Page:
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Floodgate Poetry Series Vol. 3

Floodgate Poetry Series Vol. 3
 

The third volume in the Floodgate Poetry Series, an annual series of books each collecting three chapbooks in a single volume, contains a poetry chapbook by Enid Shomer, another co-written by Cave Canem fellows F. Douglas Brown and Geffrey Davis, and a third co-written by brother... read full description below.

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ISBN 9781937794811
Published 15 November 2016 by Upper Rubber Boot Books
Format Trade Paperback/Paperback
Author(s) By Shomer, Enid
Edited by McFadyen-Ketchum, Andrew
By Brown, F. Douglas
Series Floodgate Poetry (part: 3)

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Full details for this title

ISBN-13 9781937794811
ISBN-10 1937794814
Stock Available
Status Internationally sourced; usually ships 2-3 weeks
Publisher Upper Rubber Boot Books
Imprint Upper Rubber Boot Books
Publication Date 15 November 2016
Publication Country United States United States
Format Trade Paperback/Paperback
Author(s) By Shomer, Enid
Edited by McFadyen-Ketchum, Andrew
By Brown, F. Douglas
Series Floodgate Poetry (part: 3)
Category Poetry Texts & Anthologies
Interest Age General Audience
Reading Age General Audience
NBS Text Poetry Texts & Poetry Anthologies
ONIX Text General/trade
Number of Pages Not specified
Dimensions Width: 152mm
Height: 229mm
Spine: 9mm
Weight 227g
Dewey Code Not specified
Catalogue Code Not specified

Description of this Book

This is the third volume in the Floodgate Poetry Series, an annual series of books each collecting three chapbooks in a single volume, edited by Andrew McFadyen-Ketchum. Chapbooks--short books under 40 pages--arose when printed books became affordable in the 16th century. The series is in the tradition of 18th and 19th century British and American literary annuals, and the Penguin Modern Poets Series of the 1960s and '70s. This volume contains a poetry chapbook by Enid Shomer, another co-written by Cave Canem fellows F. Douglas Brown and Geffrey Davis, and a third co-written by brothers Anders and Kai Carlson-Wee.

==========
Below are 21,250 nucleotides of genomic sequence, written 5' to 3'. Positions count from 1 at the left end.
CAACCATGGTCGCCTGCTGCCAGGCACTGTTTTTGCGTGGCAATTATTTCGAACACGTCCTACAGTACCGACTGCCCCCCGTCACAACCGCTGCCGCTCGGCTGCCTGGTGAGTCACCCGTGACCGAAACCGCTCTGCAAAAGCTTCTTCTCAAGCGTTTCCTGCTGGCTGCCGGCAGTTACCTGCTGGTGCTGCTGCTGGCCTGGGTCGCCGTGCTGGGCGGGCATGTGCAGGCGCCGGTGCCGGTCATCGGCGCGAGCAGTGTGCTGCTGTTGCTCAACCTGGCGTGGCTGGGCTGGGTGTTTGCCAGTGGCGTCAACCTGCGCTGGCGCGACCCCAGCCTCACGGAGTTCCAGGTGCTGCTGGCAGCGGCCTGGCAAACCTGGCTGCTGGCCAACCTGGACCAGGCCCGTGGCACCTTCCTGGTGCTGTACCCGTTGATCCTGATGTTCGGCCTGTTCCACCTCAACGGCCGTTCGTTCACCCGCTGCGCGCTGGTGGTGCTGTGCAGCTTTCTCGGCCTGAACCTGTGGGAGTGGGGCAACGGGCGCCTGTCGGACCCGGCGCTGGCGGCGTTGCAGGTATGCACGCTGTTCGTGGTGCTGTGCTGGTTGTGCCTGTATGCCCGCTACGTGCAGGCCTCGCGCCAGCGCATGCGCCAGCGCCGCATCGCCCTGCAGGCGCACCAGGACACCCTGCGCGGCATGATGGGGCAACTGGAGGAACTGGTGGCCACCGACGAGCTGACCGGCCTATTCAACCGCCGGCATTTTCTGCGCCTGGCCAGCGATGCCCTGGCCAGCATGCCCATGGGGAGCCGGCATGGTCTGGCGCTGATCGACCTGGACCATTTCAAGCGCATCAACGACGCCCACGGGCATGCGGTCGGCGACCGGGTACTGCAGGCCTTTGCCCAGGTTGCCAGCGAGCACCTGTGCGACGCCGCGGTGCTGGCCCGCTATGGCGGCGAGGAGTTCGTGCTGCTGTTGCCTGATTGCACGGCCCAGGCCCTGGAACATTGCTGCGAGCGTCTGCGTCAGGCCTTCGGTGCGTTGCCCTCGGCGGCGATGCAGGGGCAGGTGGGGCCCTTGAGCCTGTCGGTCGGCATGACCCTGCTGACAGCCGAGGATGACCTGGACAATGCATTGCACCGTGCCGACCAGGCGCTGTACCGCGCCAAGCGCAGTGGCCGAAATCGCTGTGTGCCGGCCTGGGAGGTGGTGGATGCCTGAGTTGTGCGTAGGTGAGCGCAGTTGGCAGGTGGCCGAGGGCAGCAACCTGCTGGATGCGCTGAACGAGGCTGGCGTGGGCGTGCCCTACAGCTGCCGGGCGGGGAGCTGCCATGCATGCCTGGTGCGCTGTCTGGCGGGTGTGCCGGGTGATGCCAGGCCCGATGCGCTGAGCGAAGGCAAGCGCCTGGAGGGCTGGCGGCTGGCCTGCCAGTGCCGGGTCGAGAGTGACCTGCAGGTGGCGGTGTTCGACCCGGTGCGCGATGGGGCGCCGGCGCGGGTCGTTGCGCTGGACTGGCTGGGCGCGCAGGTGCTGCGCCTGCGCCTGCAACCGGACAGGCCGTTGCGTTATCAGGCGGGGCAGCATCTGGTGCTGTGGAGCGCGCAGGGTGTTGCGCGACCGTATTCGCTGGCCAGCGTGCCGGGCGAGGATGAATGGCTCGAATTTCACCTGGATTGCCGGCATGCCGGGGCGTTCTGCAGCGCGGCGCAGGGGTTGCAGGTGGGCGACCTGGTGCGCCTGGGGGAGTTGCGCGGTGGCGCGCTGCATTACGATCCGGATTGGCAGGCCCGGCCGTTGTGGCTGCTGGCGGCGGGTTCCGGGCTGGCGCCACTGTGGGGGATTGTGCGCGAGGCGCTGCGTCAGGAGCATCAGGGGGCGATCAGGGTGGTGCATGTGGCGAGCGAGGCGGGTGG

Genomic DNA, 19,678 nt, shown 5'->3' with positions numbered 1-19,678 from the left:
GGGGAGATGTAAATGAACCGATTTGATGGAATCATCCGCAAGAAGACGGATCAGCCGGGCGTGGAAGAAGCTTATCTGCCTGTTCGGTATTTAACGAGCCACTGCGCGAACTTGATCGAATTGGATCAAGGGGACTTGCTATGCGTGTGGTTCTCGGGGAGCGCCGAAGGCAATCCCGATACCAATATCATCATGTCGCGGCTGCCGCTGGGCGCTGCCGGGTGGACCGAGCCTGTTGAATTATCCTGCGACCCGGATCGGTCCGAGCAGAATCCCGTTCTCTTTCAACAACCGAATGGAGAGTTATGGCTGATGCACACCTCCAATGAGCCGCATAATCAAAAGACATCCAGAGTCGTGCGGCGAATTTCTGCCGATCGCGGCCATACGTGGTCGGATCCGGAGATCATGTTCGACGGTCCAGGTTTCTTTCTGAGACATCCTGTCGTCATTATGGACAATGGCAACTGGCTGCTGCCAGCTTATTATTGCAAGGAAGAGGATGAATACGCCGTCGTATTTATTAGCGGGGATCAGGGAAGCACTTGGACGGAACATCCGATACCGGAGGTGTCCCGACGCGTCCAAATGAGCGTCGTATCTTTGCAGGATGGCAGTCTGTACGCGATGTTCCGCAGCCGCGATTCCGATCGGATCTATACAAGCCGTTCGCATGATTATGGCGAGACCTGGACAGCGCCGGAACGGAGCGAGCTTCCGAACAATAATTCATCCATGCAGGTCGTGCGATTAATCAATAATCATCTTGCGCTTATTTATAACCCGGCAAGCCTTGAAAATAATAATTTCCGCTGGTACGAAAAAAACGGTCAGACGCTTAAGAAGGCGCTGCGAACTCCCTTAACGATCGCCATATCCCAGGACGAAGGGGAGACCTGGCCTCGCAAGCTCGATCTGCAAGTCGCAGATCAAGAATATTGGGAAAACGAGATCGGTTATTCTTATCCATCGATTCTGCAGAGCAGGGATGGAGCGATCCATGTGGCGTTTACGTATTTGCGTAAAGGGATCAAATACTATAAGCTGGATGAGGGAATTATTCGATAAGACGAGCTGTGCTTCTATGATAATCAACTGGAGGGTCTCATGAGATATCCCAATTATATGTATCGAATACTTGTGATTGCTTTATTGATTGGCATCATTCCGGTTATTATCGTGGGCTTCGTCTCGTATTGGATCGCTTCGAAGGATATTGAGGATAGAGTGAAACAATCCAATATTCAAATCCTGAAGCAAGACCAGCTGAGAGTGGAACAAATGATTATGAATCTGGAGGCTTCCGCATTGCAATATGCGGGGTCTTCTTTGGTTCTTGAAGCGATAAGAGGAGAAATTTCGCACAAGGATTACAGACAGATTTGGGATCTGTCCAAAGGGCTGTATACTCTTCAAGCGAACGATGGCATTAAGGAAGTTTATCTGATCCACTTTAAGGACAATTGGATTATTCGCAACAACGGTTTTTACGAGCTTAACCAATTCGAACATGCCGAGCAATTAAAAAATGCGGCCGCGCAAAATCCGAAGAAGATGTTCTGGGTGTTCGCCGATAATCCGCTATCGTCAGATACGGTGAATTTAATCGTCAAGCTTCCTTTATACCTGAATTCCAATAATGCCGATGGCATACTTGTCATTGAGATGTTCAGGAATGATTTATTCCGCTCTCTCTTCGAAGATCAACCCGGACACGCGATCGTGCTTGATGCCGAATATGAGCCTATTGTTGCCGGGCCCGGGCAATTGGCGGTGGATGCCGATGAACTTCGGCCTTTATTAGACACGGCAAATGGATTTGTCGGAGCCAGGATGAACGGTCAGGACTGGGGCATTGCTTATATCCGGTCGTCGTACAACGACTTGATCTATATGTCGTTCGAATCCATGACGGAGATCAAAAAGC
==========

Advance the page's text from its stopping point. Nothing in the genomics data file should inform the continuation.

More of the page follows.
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Awards, Reviews & Star Ratings

NZ Review Northern Corn invites us into a dream America is having about itself, wherein the voices are both the road and the kicked-up gravel dust, memory and the occasion for memory, the flame and its shadow. An entrancing investigation of place and self and other, a spell one never wants broken. -Michael McGriff, on Northern Corn by Anders Carlson-Wee & Kai Carlson-Wee The argument Northern Corn makes in poem after beautiful poem-the eyes are connected to the mouth is connected to the heart-is one I am glad is in the world. -Ross Gay, on Northern Corn by Anders Carlson-Wee & Kai Carlson-Wee The imagined and the unsaid collide head on with specifics so sensory they burn, they freeze, they illuminate, and they turn off the lights at once, leave you in a darkness where everything is at its brightest. These voices have kidnapped me. -Laura Kasischke, on Northern Corn by Anders Carlson-Wee & Kai Carlson-Wee Begotten captures the bliss, consternation and heart-thumping ruckus of being both parent and child. A wild and tender ride. -Tracy K. Smith, on Begotten by F. Douglas Brown & Geffrey Davis Brown and Davis riff off each other's work, while embodying in their virtuoso poems a rich chorus of familial voices. Raw, tender, headlong, and scared, these poems about fathers and sons walk the knife's edge of being a parent in the era of black lives matter... Begotten portrays fatherhood with dazzling originality. Don't miss this book. -Barbara Ras, on Begotten by F. Douglas Brown & Geffrey Davis Brown and Davis trade flows like an Old School hip-hop duo even as the speakers here trade subjectivities-a son to a father, a father to a son. But that very fluidity rhymes with slipperiness-how precarious the inheritance of father to child when to be someone's spitting image is to risk being worth the same as saliva on a street... Make no mistake, these are love poems, maybe because they are fatherhood poems, but likely because the poets want desperately to get fatherhood right(ed) despite their own unstable footing. -Douglas Kearney, on Begotten by F. Douglas Brown & Geffrey Davis In Driving through the Animal, Enid Shomer writes of her landscape the way a lover describes the body of their beloved; attention to each freckle, cleft, and scar. With crisp formalism and exquisite detail that calls to mind the sea-worn odes of Seamus Heaney and bodily-fluid-soaked lyric of Kim Addonizio, Enid has crafted an erotic and sobering love song for our dying world, one that asks us to glimpse the perfume hoarded all day by bees and insists, through radiance and filth, through blubbering grief and parabolas of rage, that we not look away. -Kendra DeColo, on Driving through the Animal by Enid Shomer Shomer nudges her poems into place, trying to offer a pure voice, never more endangered than now. -Jeff Hardin, on Driving through the Animal by Enid Shomer Enid Shomer's striking new chapbook, Driving through the Animal, takes the reader into timeless natural kingdoms and on to the immediacy of human relationship with the fluidity of water-back and forth, up and down we go. She gracefully exploits what language can accomplish and the way in which it bridges seemingly permanent distances. Many of these poems hang on the cusp of the temporal as in a spangled globule on the oily feather of a bird. Such exactly seen miniscule imagery holds ephemera in space thus extending and slowing the reader's perceptive field. Delight in Enid Shomer as the record keeper of varied and shifting coastlines-those of vital literal and figurative substance. -Katherine Soniat, on Driving through the Animal by Enid Shomer

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Author's Bio

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